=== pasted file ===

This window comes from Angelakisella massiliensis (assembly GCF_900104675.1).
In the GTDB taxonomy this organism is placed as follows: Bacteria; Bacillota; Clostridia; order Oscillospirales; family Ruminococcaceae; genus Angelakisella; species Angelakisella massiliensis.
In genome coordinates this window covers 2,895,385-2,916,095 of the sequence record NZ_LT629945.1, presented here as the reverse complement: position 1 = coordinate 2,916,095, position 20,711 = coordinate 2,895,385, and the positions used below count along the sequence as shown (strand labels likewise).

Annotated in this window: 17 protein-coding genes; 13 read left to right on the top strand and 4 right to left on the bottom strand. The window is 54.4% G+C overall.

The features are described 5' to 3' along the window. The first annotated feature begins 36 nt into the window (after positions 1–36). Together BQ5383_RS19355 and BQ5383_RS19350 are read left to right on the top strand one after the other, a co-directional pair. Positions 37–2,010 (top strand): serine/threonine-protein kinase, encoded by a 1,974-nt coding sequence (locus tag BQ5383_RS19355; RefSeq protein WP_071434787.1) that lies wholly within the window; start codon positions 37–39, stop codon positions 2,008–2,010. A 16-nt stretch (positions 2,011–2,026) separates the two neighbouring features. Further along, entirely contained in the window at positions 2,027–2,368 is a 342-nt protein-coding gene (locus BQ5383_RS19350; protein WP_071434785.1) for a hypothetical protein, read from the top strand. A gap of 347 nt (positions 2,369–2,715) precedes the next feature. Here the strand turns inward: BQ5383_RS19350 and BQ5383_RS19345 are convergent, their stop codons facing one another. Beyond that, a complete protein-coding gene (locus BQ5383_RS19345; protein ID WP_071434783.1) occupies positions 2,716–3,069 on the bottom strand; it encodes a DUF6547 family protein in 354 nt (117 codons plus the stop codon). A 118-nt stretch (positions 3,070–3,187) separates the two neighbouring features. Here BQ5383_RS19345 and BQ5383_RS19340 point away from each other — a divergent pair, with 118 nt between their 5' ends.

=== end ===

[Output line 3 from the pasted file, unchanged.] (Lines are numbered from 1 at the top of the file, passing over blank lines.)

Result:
In genome coordinates this window covers 2,895,385-2,916,095 of the sequence record NZ_LT629945.1, presented here as the reverse complement: position 1 = coordinate 2,916,095, position 20,711 = coordinate 2,895,385, and the positions used below count along the sequence as shown (strand labels likewise).